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Monthly Archives: December 2005

Minette Walters: Disordered Minds – Reviews

This is an intriguing novel.

It wasn’t much of a park, barely half an acre of wilted grass off Colliton Way where local people walked their dogs in the mornings and evenings. During the day it was hardly frequented at all, except by truants who hung around the trees that lined the fences. The police rarely visited it and, anyway, there was a hundred yards of open space between the only entrance and the offenders. In the time it took two overweight coppers to lumber across, the teens were long gone, vaulting the low fences into the gardens that formed the rear perimeter. As complaints came in thick and fast from homeowners whenever this happened, the police, preferring an easy life, tended to leave the youngsters alone.

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Posted by on December 30, 2005 in book reviews, British, Crime and/or crime fiction, current affairs, Iraq, terrorism, Top read, writers

 

Book Reviews by Danny Yee (fiction nonfiction)

dy.jpgThis Australian site is well worth visiting. Who is Danny Yee?

In February 1992 I was an unmotivated computer science postgrad, spending way too much time playing computer games (netrek and xbattle). I can’t remember what prompted me, but I started writing short descriptions of the books I was reading and mailing them to twenty or so friends. My goals were to keep in touch with my friends, to make myself think more carefully about what I read, and to start discussions about books…

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Posted by on December 29, 2005 in Australia and Australian, blogging, book reviews, Chinese and China, OzLit, web stuff

 

NSW Department of Education and Training Home Page

I find I have some bureaucratic hoops to go through before I am officially retired. I was in fact misinformed about this at The Mine because my employment has been a touch odd: I resigned in fact in the early 1980s and have been “casual” and lately (in part) “temporary teacher ESL”. I now find I must fill in a “separation form” — the above is my search for that. Guess what? They do not have the form online! You can only get them in schools. So I must report to The Mine on day one next year to get the form.

Actually I was going in anyway to tidy up a few things…

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Posted by on December 29, 2005 in personal, Salt Mine

 

Lines from a Floating Life: RUMFITT Jeremy, First Strike, Cambridge, Vanguard Press 2004

I wrote the above entry back in November 2005, and now the author has struck back 😉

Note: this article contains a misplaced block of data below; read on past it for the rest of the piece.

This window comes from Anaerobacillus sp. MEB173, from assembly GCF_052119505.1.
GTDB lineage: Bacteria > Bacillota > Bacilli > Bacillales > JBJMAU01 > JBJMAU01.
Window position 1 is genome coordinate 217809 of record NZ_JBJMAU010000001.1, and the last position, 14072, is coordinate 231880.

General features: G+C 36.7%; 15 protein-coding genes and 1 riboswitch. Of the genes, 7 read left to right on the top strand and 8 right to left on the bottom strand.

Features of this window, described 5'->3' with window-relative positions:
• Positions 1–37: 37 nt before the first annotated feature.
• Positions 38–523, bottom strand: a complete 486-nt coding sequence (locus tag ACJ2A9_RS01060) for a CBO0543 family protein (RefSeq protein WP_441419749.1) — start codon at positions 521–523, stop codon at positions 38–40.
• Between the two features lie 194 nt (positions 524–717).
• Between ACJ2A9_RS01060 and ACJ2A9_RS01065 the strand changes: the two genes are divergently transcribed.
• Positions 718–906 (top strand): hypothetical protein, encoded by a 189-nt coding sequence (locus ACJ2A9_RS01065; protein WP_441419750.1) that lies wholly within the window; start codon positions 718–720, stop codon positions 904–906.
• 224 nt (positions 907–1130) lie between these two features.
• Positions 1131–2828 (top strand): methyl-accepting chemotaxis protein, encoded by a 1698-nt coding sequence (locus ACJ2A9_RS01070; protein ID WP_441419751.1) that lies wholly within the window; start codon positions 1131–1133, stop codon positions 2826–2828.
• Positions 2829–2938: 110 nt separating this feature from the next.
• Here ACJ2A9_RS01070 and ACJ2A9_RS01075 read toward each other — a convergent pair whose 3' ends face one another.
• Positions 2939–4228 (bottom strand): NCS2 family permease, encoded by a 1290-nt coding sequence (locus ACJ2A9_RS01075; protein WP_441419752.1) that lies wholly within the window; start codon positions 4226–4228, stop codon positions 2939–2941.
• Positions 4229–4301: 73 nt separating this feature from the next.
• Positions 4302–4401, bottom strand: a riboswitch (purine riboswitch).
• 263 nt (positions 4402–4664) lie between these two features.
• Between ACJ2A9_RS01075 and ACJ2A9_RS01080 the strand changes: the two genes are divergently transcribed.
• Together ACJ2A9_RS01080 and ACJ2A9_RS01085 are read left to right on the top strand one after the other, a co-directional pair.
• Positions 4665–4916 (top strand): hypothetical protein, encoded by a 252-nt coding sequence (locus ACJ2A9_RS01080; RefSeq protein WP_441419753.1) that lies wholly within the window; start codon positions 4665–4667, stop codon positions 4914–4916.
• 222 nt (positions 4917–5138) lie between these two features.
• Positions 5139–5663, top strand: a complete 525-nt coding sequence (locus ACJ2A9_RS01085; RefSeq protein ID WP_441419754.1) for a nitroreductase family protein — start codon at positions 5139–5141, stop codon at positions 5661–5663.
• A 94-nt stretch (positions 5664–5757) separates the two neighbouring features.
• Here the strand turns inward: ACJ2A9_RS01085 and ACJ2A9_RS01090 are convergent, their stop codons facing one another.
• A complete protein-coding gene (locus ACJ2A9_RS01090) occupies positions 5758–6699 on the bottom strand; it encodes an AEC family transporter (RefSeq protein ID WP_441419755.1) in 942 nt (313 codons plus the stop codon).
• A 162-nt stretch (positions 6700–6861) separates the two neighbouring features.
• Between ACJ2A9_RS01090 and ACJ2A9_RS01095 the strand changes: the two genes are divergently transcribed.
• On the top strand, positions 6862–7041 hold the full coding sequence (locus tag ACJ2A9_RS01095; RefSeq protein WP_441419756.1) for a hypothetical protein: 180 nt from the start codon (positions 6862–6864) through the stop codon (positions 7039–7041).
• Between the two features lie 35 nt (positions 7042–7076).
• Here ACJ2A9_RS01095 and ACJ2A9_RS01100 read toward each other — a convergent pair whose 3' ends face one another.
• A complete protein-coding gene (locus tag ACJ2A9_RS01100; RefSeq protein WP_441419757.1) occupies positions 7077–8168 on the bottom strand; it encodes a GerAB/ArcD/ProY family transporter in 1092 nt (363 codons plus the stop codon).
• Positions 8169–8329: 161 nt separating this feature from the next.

Hi there – enjoyed your comments on my book. Didn’t know First Strike had reached Down Under. How did you hear about the book? Did you get it from your local Library?

All the best.

Jeremy Rumfitt

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Posted by on December 28, 2005 in blogging, book reviews, British, personal, Surry Hills, Thriller, writers

 

Revised postcolonial musings

On my Angelfire site I have just had fun revising an item from my 2004 diary on Robinson Crusoe and The Poisonwood Bible by Barbara Kingsolver (London, Faber & Faber 1999)– the latter I really enjoyed, by the way. [They are now here on WordPress.]

Oh, and there are pics. Some of you might like them.

Related to which, one of my borrowings today from Surry Hills Library is Colonialism and Homosexuality by Robert Aldrich (a University of Sydney historian), London and New York: Routledge, 2003. One of the good things in History in recent years has been history from the margins, or “subaltern” history, which often throws new light on familiar people and events and/or unearths what has been buried. The flat earthists, John Howard for example, don’t like this. This book seems eminently readable and very interesting.

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Posted by on December 28, 2005 in book reviews, Crime and/or crime fiction, Fiction, History, immigration, literary theory/criticism, Postcolonial, Surry Hills

 

Saving Fish From Drowning – Book Reviews – Books – Entertainment – smh.com.au

tan.gifLook again at what Amy Tan has to say about writing in The Opposite of Fate (2003). There are many wonderful essays in that collection. My Hong Kong Australian coachees very much enjoyed “Arrival Banquet”, which I shared with them as a possible supplementary text for the HSC “Journeys” unit. Ben said it was SO Chinese! And Tan is indeed a great mediator between cultures, with a humorous but empathic eye.

She also has a sharp pen when needed. Irony is implicit in the quasi-magical narrative method of Saving Fish from Dying (2005) with its multifaceted examination of cultural (mis)understandings and questioning of tourism — among other things. “Writing with stinging irony about oppression, genocide, culture clashes, religion, media spin, and corruption, [Tan] slyly considers the unintended consequences of everything from a thwarted seduction to a war based on lies.” (Donna Seaman in Booklist 1 Sep 2005.)

A couple of quotes:
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Posted by on December 26, 2005 in America, Asian, Chinese and China, Fiction, immigration, Multicultural, Thriller, Top read, writers

 

Saving Fish From Drowning by Amy Tan: Reviews

This is what I am reading at the moment. The reviews on the above site — seventeen of them — show only one really unfavourable, with three saying it is outstanding. I am enjoying it so far, unusual as it is to have a dead narrator…

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